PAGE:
Up Next – Poet Tom Pickard

The New Writing Series, in collaboration with the Honors College, is proud to welcome British poet Tom Pickard to the University of Maine for a performance of his work at 8pm on Wednesday, October 8, in the Minsky Recital Hall. The reading is free & open to the public. Doors open at 7:30pm.

LEARN MORE ABOUT TOM PICKARD AT
http://tinyurl.com/4b76ys
READ ABOUT THE BALLAD OF JAMIE ALLAN AT CRITICAL MASS
http://tinyurl.com/4f4lrz
FOR MORE ABOUT THE STAGING OF THE BALLAD VISIT
http://balladofjamieallan.blogspot.com/
FOR MORE INFORMATION ABOUT NWS VISIT
https://nwsnews.wordpress.com/
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http://www.new.facebook.com/group.php?gid=2511086192

Tom Pickard is a Northumbrian poet who has also written for radio, television, and recently—with his “folk opera” Ballad of Jamie Allan—for the stage. Active in the British poetry scene since the early 1960s, and closely associated with American poets like Allen Ginsberg, Robert Creeley, and Ed Dorn, Pickard is the author of many books, including Hole in the Wall: New & Selected Poems, Dark Days of May, and The Ballad of Jamie Allan. His most recent books have come out from the Chicago-based publisher Flood Editions.  Pickard wraps up a US tour that has included stops at Berkeley, Chicago, and Yale with his reading here at the University of Maine.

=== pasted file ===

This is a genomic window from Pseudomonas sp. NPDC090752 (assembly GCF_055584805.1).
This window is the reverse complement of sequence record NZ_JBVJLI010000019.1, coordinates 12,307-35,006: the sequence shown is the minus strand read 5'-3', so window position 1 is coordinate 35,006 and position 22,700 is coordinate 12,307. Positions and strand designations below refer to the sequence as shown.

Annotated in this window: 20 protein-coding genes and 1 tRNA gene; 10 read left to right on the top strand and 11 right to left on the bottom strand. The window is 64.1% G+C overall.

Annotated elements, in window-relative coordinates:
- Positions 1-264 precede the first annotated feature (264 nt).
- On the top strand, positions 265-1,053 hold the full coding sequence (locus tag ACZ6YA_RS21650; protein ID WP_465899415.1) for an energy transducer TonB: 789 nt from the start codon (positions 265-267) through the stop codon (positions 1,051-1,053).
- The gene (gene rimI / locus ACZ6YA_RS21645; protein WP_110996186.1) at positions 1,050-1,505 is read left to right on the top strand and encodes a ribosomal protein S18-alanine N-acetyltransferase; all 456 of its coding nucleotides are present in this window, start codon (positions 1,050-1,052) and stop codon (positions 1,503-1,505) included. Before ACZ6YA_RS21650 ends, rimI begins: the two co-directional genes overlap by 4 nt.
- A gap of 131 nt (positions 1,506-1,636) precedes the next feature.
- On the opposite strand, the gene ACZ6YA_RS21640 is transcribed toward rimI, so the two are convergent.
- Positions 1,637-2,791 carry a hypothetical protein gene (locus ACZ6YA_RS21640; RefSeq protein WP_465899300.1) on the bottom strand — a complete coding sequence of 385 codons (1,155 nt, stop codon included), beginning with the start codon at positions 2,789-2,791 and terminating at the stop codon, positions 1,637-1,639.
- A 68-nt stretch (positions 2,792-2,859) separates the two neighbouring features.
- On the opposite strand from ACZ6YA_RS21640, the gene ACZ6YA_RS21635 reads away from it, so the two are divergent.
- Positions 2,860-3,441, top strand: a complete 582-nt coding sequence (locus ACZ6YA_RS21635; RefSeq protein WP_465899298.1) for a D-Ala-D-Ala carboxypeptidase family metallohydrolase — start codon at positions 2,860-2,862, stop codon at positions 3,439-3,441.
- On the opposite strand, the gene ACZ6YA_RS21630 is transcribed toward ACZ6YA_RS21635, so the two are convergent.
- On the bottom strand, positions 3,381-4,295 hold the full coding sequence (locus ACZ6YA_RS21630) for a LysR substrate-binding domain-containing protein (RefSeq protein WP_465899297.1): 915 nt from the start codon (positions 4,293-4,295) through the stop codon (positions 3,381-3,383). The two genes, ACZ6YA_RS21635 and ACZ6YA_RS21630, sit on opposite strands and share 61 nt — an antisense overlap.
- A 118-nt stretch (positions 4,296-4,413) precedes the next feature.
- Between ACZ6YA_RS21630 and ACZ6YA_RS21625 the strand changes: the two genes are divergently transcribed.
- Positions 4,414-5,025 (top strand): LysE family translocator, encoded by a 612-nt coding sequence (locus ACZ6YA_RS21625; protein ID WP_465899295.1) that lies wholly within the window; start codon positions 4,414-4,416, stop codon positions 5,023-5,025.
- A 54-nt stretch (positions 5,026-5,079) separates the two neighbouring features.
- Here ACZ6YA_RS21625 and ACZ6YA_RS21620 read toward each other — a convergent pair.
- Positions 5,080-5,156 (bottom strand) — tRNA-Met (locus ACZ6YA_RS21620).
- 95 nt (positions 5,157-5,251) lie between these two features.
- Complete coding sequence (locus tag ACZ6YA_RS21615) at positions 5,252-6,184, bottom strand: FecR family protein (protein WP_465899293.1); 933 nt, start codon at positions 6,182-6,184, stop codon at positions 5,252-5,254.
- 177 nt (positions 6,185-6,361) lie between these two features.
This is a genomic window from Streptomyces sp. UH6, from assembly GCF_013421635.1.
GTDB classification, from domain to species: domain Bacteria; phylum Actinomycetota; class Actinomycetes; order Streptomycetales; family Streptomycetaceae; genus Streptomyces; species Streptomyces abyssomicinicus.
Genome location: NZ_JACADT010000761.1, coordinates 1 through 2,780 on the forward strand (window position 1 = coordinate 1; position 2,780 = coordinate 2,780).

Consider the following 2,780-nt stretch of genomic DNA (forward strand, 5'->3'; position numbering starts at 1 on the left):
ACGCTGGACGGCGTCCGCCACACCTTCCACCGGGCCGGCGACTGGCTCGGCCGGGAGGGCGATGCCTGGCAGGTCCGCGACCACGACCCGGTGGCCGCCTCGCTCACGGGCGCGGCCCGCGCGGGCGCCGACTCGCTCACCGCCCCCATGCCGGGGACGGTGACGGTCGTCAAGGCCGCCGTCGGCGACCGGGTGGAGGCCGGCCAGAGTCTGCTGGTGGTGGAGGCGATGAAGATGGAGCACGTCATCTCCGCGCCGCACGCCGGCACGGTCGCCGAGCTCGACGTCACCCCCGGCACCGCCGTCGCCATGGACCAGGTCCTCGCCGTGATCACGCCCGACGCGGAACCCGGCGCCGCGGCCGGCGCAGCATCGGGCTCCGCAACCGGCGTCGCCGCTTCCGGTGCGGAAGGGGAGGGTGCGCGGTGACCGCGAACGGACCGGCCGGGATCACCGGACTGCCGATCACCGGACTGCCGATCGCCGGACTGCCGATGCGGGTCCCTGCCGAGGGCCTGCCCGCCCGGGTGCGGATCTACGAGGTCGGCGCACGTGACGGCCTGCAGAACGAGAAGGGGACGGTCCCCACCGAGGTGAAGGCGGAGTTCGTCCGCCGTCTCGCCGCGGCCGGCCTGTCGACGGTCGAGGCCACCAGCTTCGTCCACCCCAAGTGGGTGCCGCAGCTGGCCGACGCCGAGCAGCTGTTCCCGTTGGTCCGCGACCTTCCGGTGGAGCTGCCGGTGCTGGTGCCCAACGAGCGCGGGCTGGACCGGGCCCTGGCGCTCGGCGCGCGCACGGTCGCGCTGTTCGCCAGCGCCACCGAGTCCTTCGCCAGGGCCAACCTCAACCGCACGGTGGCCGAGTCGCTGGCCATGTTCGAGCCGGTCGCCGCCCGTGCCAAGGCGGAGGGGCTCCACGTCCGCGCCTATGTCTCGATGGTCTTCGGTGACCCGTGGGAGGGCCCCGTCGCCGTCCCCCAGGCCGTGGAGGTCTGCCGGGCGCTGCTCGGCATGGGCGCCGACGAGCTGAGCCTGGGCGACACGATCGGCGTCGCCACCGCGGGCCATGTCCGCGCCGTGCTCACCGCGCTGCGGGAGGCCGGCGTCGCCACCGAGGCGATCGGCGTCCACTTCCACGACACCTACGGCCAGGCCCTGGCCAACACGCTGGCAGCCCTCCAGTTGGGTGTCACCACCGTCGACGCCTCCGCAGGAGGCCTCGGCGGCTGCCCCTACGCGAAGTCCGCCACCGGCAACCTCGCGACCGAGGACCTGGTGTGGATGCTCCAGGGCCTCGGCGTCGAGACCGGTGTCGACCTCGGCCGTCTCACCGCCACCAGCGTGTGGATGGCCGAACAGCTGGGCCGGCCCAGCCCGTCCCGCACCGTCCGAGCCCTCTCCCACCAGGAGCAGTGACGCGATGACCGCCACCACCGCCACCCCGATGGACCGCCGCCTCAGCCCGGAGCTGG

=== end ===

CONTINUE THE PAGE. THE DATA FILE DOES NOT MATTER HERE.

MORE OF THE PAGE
“Jamie Allan was a celebrated Scottish musician, regaling royalty with his pipes, and when not doing that, stealing horses, breaking out of jail, repeatedly deserting from the army (only after receiving his pay for signing up) and taking up with his niece. Despite all his scrapes with the law, he managed to stay alive well into his 70s, when he died in his cell. What Pickard does so well in his re-telling of Allan’s life is to render some of the crimes in plain terms, with the sort of shoulder-shrugging a minimum-wage employee would use to talk about his day at work, and others with bravado and humor, such as when Allan skips out of the military with pay in hand and buys himself a new set of clothes. This approach is understandable. Jamie Allan could be called a subsistence criminal; he does what he does to survive, not out of aspirations of becoming a kingpin.”—Oscar Villalon, San Francisco Review book editor

The UMaine New Writing Series is sponsored by the English Department and the National Poetry Foundation with support from the Lloyd H. Elliot fund, the Milton Ellis Fund (Diane Williams reading), the Honors College (Tom Pickard reading), and the Cultural Affairs/Distinguished Lecture Series Committee.

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